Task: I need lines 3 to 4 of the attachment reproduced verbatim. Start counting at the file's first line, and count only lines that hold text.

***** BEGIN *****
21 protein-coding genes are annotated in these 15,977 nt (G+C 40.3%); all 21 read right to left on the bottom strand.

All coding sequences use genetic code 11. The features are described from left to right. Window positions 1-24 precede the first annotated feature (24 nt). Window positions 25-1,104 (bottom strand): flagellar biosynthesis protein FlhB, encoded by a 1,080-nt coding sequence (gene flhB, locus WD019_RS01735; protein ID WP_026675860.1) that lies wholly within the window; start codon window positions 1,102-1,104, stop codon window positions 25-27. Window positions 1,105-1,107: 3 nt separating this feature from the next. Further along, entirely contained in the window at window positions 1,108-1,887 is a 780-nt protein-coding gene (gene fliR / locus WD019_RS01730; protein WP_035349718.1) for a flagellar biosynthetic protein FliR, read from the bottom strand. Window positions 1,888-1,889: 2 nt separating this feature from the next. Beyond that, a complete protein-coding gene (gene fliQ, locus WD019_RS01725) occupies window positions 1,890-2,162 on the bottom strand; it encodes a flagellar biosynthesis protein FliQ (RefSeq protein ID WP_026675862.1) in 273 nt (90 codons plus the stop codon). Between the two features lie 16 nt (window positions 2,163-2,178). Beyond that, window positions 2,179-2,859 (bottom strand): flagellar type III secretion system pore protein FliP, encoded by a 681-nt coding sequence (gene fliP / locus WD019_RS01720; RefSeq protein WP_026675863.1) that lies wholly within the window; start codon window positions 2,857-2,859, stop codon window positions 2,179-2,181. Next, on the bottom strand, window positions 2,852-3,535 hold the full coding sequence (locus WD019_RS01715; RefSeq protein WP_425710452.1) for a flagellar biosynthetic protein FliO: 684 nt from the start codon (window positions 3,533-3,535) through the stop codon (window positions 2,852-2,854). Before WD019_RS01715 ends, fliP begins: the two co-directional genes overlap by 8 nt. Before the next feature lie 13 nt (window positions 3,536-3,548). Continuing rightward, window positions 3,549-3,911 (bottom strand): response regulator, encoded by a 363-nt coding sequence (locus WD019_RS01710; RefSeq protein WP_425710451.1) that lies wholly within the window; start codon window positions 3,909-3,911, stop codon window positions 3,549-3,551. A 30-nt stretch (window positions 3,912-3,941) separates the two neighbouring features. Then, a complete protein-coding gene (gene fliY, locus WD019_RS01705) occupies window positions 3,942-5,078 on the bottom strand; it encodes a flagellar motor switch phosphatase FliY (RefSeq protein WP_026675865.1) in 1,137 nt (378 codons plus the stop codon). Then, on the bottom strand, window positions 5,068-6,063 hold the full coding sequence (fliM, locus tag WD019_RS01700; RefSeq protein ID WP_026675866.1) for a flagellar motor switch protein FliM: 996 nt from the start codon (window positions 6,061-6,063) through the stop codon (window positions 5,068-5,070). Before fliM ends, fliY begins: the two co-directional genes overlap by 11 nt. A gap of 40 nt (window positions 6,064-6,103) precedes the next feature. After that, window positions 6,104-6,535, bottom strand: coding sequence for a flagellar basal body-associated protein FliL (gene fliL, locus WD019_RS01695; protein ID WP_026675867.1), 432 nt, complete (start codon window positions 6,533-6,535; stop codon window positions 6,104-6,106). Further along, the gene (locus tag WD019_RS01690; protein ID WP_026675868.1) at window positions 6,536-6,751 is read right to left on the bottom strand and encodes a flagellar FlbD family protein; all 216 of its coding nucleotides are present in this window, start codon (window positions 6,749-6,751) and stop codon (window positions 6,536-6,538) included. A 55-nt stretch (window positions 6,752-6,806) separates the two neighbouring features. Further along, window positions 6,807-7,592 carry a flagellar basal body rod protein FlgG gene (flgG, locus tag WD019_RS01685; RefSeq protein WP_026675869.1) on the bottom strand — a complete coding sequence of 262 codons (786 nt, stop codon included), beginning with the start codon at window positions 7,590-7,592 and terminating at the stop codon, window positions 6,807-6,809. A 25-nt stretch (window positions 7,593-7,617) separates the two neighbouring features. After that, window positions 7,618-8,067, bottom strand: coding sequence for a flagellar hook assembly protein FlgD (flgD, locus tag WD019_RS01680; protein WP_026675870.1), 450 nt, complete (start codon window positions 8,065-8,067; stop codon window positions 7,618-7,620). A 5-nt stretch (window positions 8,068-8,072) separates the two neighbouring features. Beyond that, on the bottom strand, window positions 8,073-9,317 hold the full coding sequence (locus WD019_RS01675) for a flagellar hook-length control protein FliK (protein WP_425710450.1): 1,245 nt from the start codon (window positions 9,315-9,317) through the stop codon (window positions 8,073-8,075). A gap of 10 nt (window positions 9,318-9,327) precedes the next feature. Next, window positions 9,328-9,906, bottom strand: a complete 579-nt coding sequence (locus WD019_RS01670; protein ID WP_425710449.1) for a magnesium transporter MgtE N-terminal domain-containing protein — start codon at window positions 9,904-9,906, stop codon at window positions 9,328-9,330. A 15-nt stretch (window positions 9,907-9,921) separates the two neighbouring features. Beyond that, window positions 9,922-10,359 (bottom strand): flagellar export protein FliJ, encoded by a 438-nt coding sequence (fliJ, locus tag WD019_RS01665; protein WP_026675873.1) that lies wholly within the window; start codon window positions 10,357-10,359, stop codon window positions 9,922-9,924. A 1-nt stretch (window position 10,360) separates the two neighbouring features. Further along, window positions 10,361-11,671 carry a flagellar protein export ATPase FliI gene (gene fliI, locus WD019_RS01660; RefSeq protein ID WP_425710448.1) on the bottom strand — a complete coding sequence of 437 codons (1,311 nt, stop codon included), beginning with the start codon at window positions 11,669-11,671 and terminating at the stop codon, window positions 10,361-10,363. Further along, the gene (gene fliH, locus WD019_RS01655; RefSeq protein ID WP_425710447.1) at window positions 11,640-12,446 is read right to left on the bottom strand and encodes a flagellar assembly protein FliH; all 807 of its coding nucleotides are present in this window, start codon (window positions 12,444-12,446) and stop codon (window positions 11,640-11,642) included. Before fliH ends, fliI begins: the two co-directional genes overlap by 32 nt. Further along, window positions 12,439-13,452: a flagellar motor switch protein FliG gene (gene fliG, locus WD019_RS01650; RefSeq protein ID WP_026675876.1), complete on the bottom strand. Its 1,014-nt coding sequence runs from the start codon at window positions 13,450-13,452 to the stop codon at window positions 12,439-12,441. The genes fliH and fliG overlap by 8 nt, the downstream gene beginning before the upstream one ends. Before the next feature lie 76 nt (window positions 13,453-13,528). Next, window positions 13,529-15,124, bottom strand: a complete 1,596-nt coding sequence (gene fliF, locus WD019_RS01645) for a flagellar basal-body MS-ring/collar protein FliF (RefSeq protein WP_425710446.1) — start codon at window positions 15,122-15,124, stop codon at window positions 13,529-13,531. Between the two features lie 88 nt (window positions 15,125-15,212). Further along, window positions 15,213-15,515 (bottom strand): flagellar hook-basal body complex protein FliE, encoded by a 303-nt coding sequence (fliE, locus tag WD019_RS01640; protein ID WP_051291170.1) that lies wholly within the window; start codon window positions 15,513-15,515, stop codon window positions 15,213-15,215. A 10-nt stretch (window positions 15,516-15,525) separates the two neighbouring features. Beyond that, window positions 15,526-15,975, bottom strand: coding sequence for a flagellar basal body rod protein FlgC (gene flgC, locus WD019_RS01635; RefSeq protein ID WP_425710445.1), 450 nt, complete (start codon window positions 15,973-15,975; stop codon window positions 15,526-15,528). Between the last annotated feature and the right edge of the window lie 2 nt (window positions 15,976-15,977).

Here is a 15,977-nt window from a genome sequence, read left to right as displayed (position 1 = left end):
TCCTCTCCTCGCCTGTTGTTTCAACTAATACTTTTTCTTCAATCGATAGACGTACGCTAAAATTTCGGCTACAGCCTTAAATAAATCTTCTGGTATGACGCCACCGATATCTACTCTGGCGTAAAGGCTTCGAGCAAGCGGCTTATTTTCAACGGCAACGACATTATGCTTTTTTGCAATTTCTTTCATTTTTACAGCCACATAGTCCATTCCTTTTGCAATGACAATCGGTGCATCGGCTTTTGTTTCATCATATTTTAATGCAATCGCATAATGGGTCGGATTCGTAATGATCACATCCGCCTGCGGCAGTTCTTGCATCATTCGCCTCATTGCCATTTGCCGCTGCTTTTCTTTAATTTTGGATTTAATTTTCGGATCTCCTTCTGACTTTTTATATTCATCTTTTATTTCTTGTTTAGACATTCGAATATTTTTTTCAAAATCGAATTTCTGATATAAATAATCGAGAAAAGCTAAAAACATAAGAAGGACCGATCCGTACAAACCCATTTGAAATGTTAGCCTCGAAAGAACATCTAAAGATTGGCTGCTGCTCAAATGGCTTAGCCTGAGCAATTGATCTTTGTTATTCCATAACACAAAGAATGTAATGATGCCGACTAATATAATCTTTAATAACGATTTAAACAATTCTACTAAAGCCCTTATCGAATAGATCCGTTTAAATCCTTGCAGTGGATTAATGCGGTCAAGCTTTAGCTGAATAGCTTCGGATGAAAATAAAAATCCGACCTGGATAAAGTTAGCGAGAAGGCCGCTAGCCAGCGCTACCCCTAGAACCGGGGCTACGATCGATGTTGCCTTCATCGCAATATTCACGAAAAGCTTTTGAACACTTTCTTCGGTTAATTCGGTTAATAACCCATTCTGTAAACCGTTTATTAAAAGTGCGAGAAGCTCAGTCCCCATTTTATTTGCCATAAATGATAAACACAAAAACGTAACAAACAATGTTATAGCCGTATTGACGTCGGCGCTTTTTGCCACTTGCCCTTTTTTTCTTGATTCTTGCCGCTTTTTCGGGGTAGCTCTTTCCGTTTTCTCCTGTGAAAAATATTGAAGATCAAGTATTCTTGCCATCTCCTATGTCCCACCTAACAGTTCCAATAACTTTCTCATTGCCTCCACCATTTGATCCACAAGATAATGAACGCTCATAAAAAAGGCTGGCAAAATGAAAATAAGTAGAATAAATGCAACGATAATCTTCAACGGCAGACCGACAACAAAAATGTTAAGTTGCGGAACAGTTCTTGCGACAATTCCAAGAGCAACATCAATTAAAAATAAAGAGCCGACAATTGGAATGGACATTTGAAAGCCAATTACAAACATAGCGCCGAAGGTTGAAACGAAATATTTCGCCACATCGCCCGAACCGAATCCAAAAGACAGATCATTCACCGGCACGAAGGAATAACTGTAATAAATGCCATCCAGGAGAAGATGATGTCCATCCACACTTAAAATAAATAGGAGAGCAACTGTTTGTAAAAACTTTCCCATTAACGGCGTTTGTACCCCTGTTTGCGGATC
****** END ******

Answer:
Here is a 15,977-nt window from a genome sequence, read left to right as displayed (position 1 = left end):
TCCTCTCCTCGCCTGTTGTTTCAACTAATACTTTTTCTTCAATCGATAGACGTACGCTAAAATTTCGGCTACAGCCTTAAATAAATCTTCTGGTATGACGCCACCGATATCTACTCTGGCGTAAAGGCTTCGAGCAAGCGGCTTATTTTCAACGGCAACGACATTATGCTTTTTTGCAATTTCTTTCATTTTTACAGCCACATAGTCCATTCCTTTTGCAATGACAATCGGTGCATCGGCTTTTGTTTCATCATATTTTAATGCAATCGCATAATGGGTCGGATTCGTAATGATCACATCCGCCTGCGGCAGTTCTTGCATCATTCGCCTCATTGCCATTTGCCGCTGCTTTTCTTTAATTTTGGATTTAATTTTCGGATCTCCTTCTGACTTTTTATATTCATCTTTTATTTCTTGTTTAGACATTCGAATATTTTTTTCAAAATCGAATTTCTGATATAAATAATCGAGAAAAGCTAAAAACATAAGAAGGACCGATCCGTACAAACCCATTTGAAATGTTAGCCTCGAAAGAACATCTAAAGATTGGCTGCTGCTCAAATGGCTTAGCCTGAGCAATTGATCTTTGTTATTCCATAACACAAAGAATGTAATGATGCCGACTAATATAATCTTTAATAACGATTTAAACAATTCTACTAAAGCCCTTATCGAATAGATCCGTTTAAATCCTTGCAGTGGATTAATGCGGTCAAGCTTTAGCTGAATAGCTTCGGATGAAAATAAAAATCCGACCTGGATAAAGTTAGCGAGAAGGCCGCTAGCCAGCGCTACCCCTAGAACCGGGGCTACGATCGATGTTGCCTTCATCGCAATATTCACGAAAAGCTTTTGAACACTTTCTTCGGTTAATTCGGTTAATAACCCATTCTGTAAACCGTTTATTAAAAGTGCGAGAAGCTCAGTCCCCATTTTATTTGCCATAAATGATAAACACAAAAACGTAACAAACAATGTTATAGCCGTATTGACGTCGGCGCTTTTTGCCACTTGCCCTTTTTTTCTTGATTCTTGCCGCTTTTTCGGGGTAGCTCTTTCCGTTTTCTCCTGTGAAAAATATTGAAGATCAAGTATTCTTGCCATCTCCTATGTCCCACCTAACAGTTCCAATAACTTTCTCATTGCCTCCACCATTTGATCCACAAGATAATGAACGCTCATAAAAAAGGCTGGCAAAATGAAAATAAGTAGAATAAATGCAACGATAATCTTCAACGGCAGACCGACAACAAAAATGTTAAGTTGCGGAACAGTTCTTGCGACAATTCCAAGAGCAACATCAATTAAAAATAAAGAGCCGACAATTGGAATGGACATTTGAAAGCCAATTACAAACATAGCGCCGAAGGTTGAAACGAAATATTTCGCCACATCGCCCGAACCGAATCCAAAAGACAGATCATTCACCGGCACGAAGGAATAACTGTAATAAATGCCATCCAGGAGAAGATGATGTCCATCCACACTTAAAATAAATAGGAGAGCAACTGTTTGTAAAAACTTTCCCATTAACGGCGTTTGTACCCCTGTTTGCGGATC